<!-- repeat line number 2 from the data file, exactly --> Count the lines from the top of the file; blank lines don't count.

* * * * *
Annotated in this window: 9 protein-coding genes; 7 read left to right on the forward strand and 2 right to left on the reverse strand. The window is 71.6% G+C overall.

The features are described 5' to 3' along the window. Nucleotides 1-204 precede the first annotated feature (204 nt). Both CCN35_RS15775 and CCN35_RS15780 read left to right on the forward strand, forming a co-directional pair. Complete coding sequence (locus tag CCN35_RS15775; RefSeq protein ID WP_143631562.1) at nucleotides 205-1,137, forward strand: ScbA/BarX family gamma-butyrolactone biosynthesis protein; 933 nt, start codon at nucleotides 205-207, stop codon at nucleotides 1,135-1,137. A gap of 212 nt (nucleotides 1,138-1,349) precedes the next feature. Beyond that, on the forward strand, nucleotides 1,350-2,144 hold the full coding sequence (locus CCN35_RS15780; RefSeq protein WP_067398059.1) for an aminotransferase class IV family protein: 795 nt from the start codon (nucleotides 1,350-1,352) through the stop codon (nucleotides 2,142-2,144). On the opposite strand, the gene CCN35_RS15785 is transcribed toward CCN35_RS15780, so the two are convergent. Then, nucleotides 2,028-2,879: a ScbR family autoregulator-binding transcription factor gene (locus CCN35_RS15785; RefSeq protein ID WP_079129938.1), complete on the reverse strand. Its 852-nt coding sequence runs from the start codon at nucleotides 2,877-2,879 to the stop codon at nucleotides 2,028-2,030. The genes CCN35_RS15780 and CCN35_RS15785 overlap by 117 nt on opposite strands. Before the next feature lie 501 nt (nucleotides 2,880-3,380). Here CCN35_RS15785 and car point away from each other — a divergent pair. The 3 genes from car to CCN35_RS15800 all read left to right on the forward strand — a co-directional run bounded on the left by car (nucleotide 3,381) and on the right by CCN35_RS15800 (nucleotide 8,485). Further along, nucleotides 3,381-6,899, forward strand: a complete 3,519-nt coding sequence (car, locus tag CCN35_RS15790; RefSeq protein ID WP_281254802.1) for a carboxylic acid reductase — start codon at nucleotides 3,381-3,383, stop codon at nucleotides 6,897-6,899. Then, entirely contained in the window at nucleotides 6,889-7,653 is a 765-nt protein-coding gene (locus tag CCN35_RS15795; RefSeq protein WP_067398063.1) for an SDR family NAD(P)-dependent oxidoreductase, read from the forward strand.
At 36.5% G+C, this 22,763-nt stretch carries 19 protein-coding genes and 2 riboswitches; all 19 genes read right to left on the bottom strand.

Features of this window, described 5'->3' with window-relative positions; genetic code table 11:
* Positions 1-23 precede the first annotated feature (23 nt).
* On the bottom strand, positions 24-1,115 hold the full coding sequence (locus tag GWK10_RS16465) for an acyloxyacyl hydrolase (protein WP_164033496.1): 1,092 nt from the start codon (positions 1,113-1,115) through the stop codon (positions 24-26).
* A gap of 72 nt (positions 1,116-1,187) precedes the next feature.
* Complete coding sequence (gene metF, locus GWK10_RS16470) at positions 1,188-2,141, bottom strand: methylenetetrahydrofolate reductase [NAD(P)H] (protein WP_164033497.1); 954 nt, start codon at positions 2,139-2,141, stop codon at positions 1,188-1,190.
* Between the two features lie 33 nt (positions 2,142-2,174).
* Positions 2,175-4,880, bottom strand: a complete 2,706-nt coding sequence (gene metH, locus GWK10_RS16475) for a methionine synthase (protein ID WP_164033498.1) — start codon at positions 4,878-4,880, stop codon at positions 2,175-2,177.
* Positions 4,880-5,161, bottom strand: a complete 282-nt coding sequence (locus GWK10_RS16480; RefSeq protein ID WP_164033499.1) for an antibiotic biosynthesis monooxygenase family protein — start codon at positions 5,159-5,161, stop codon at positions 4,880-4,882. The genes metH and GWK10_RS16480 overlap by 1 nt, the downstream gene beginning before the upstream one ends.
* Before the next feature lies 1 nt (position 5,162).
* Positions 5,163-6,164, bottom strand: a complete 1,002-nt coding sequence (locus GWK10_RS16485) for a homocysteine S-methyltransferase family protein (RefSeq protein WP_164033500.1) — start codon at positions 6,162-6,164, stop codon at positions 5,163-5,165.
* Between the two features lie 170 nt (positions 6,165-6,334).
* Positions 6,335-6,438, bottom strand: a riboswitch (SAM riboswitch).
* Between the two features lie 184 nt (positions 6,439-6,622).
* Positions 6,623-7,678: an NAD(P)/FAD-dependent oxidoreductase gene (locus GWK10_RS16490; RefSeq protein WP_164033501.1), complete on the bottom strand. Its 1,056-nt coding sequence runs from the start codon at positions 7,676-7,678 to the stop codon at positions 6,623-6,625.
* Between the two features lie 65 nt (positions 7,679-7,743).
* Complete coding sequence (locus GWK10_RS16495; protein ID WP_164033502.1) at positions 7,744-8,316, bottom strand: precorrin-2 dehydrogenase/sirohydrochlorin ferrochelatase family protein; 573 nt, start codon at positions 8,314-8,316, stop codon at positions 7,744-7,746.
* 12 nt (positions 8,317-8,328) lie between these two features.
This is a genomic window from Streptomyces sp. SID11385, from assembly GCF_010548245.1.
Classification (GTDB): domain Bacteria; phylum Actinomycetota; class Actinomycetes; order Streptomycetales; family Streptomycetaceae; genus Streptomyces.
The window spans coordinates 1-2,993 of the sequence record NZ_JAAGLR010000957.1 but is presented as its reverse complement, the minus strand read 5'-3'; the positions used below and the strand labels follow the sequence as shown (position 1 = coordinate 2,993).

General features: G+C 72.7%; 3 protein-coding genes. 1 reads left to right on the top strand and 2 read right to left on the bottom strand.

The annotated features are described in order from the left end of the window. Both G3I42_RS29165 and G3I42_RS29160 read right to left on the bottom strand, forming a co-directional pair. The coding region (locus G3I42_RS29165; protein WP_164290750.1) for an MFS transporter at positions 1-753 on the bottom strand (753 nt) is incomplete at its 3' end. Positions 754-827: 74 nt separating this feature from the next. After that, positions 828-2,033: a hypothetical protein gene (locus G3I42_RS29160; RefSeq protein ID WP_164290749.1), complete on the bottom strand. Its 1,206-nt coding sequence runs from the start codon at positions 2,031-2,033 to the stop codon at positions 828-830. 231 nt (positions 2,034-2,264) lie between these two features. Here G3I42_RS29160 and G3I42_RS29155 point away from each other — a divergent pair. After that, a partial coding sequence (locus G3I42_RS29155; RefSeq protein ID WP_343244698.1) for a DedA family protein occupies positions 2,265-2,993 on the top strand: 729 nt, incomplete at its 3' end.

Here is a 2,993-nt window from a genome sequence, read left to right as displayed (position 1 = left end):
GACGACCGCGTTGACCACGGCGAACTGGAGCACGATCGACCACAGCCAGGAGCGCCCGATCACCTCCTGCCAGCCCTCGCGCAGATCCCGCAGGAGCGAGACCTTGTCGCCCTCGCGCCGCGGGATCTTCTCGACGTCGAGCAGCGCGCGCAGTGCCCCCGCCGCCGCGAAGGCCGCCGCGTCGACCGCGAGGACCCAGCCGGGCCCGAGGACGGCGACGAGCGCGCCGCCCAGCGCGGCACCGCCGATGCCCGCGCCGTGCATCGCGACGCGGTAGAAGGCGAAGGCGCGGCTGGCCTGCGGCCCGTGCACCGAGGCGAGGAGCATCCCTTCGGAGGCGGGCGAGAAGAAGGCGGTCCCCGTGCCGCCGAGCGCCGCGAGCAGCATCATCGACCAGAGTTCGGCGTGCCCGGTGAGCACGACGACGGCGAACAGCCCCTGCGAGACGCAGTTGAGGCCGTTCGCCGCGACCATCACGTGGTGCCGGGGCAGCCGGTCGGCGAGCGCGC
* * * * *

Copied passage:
The features are described 5' to 3' along the window. Nucleotides 1-204 precede the first annotated feature (204 nt). Both CCN35_RS15775 and CCN35_RS15780 read left to right on the forward strand, forming a co-directional pair. Complete coding sequence (locus tag CCN35_RS15775; RefSeq protein ID WP_143631562.1) at nucleotides 205-1,137, forward strand: ScbA/BarX family gamma-butyrolactone biosynthesis protein; 933 nt, start codon at nucleotides 205-207, stop codon at nucleotides 1,135-1,137. A gap of 212 nt (nucleotides 1,138-1,349) precedes the next feature. Beyond that, on the forward strand, nucleotides 1,350-2,144 hold the full coding sequence (locus CCN35_RS15780; RefSeq protein WP_067398059.1) for an aminotransferase class IV family protein: 795 nt from the start codon (nucleotides 1,350-1,352) through the stop codon (nucleotides 2,142-2,144). On the opposite strand, the gene CCN35_RS15785 is transcribed toward CCN35_RS15780, so the two are convergent. Then, nucleotides 2,028-2,879: a ScbR family autoregulator-binding transcription factor gene (locus CCN35_RS15785; RefSeq protein ID WP_079129938.1), complete on the reverse strand. Its 852-nt coding sequence runs from the start codon at nucleotides 2,877-2,879 to the stop codon at nucleotides 2,028-2,030. The genes CCN35_RS15780 and CCN35_RS15785 overlap by 117 nt on opposite strands. Before the next feature lie 501 nt (nucleotides 2,880-3,380). Here CCN35_RS15785 and car point away from each other — a divergent pair. The 3 genes from car to CCN35_RS15800 all read left to right on the forward strand — a co-directional run bounded on the left by car (nucleotide 3,381) and on the right by CCN35_RS15800 (nucleotide 8,485). Further along, nucleotides 3,381-6,899, forward strand: a complete 3,519-nt coding sequence (car, locus tag CCN35_RS15790; RefSeq protein ID WP_281254802.1) for a carboxylic acid reductase — start codon at nucleotides 3,381-3,383, stop codon at nucleotides 6,897-6,899. Then, entirely contained in the window at nucleotides 6,889-7,653 is a 765-nt protein-coding gene (locus tag CCN35_RS15795; RefSeq protein WP_067398063.1) for an SDR family NAD(P)-dependent oxidoreductase, read from the forward strand.